Thursday , December 2 2021

How the Emirates want to conquer space



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At 17:00 Central European time, the United Arab Emirates will enter orbit around Mars – the first of three human missions to Mars that will take place to our neighboring planet in 2020. The “Hope Probe” mission is a special space mission, especially since the Emirates are relatively new to the space business.

It was not until July 2009 that the country launched its first Earth observation satellite into space. At that time, a South Korean satellite manufacturer had to help with the development of DubaiSat-1. The satellite was launched into space with a Ukrainian launcher. Well, not even twelve years later, the first Arab mission to Mars reaches the red planet. Also this time, the Emirates relied on foreign launch technology. They developed the Hope space probe themselves.

Hope for the Arab youth

Fatma Hussain Lootah is the head of instrument science at the mission. It is clear to them that the mission name is a message. Regardless of whether you are looking at the English or Arabic name “al-Amal”, which translates as “hope”. “It’s called Hope Probe. When His Highness Muhammad bin Raschid, the ruler of Dubai, announced the name, it was very specific. It should be a message of hope to you, especially in the Arab region, where we sometimes have sensitive issues. “

The government set another sign with the arrival of Mars. This year, the country will celebrate a major anniversary. Fifty years ago, it declared its independence. Anniversary and success of space travel play together.

Mars is just a medium

In order for this to work, the Emirates had to bring hard rocket science into their own country. Simply giving the orders to other foreign companies was not an option. Mohsen Al Awadhi is the mission’s chief mission system engineer and recalls one of the government’s earliest messages: “One thing they themselves said at the beginning: Mars is not the ultimate goal. Reaching Mars does not mean that mission is successful “For us, it means that the knowledge transfer of this mission is important for the leadership.”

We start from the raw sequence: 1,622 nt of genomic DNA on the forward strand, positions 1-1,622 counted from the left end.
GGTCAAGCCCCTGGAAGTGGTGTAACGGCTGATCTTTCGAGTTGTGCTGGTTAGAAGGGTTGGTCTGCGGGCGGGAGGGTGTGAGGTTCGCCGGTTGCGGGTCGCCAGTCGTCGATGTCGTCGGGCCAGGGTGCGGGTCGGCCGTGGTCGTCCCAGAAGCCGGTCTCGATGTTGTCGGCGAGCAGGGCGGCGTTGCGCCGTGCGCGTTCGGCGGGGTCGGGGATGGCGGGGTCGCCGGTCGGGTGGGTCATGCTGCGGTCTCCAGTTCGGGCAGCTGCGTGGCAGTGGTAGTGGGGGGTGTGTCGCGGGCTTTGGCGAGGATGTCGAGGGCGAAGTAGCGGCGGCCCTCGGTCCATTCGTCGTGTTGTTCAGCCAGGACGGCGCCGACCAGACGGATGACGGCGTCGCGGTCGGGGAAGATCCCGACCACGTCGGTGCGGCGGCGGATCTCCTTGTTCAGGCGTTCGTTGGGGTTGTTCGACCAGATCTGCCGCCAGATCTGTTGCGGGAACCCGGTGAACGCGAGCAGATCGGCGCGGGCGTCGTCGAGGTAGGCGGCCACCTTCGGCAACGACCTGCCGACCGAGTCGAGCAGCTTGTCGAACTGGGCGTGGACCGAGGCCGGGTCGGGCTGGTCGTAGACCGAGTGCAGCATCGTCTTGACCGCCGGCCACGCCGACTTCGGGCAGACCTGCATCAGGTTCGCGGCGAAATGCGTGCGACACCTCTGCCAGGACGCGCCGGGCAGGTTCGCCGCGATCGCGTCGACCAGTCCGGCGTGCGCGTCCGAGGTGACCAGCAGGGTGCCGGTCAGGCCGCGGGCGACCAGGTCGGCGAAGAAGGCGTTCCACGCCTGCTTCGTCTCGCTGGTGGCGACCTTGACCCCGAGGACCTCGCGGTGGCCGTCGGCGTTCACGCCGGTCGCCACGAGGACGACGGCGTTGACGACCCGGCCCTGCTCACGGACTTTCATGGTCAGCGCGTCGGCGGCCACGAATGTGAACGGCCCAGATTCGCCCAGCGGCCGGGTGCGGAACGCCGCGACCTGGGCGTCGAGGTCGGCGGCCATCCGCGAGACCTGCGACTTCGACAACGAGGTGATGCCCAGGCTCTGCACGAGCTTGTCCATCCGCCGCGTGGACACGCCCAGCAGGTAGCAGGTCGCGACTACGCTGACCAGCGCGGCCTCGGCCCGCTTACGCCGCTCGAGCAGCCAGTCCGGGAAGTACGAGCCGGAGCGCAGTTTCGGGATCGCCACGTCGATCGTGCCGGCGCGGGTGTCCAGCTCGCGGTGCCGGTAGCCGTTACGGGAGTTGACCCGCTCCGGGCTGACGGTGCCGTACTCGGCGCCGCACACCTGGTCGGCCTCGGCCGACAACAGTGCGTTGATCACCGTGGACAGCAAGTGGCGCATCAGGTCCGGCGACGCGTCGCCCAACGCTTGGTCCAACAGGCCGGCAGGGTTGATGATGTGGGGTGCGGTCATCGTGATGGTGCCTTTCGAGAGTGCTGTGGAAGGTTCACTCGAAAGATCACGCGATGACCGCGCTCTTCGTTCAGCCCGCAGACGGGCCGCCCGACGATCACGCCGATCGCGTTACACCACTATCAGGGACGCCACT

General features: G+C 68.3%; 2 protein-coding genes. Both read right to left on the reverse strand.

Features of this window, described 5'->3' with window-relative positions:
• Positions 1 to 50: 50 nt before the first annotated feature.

Al Awadhi can say with a clear conscience that the country has succeeded very well in acquiring the necessary space knowledge. As far as he knew, three different teams were set up for this purpose. “Over the past six years, there have been three different teams: One team was based in Dubai and was responsible for the analysis and implementation of data. Another team that went back and forth between the academic partners we met in the “UAE and the US had traveled. You played a really big part in this mission.”

Knowledge transfer from the US

And then there was the third team, which also included Al Awadhi. He and his colleagues lived in the United States between 2015 and 2020. They were engineers and scientists from the United Arab Emirates who wanted to learn as much as possible about American space technologies. You need to bring this knowledge with you home. The former aerospace and new aerospace engineer says, “The requirement was: you will not buy this. You will build it. You will know how to design it. You will know how to operate it. And then collect the data. and publish the scientific information. “

These were tough conditions, as most companies had no problem building the spaceship and teaching them how to operate it. But Al Awadhi and everyone else in his team needed someone else. Someone who actually shows them how to build a spaceflight and someone who explains the architecture behind it.

Is the brake maneuver successful?

The hard work of the Arab engineers and scientists has paid off. You actually reach an orbit of Mars. But the biggest challenge still lies ahead: they have to brake at a speed of about 16,000 kilometers per hour. They are currently traveling at more than hundreds of thousands of kilometers per hour through space. The spacecraft will start the braking force autonomously. The process should be completed after 27 minutes. Al Awadhi, Lootah and the entire United Arab Emirates will not find out if that is successful until eleven minutes later. This is how much time the signal needs from the probe to the earth.

If the maneuver does not work for some reason, the mission is over. It burns either in the Martian atmosphere or flies past the red planet. But even then, the mission would still be a great success for the young space nation. Lootah and her scientific colleagues are also excited. “Even we as scientists are very nervous and excited and our whole focus is now on the MOI phase. And we are hoping for a successful Mars introduction so that we can continue the scientific journey of Hope Probe.” – The Moi phase stands for “Mars Orbit Insertion”, which means the entry into a stable orbit.

This is not expected to start until April. The Emirates also has ambitious plans for the future. They are currently planning a monthly mission with a lander. They also want to colonize Mars. Unlike SpaceX founder Elon Musk, the Arab colonization of Mars will not take place until 2117.

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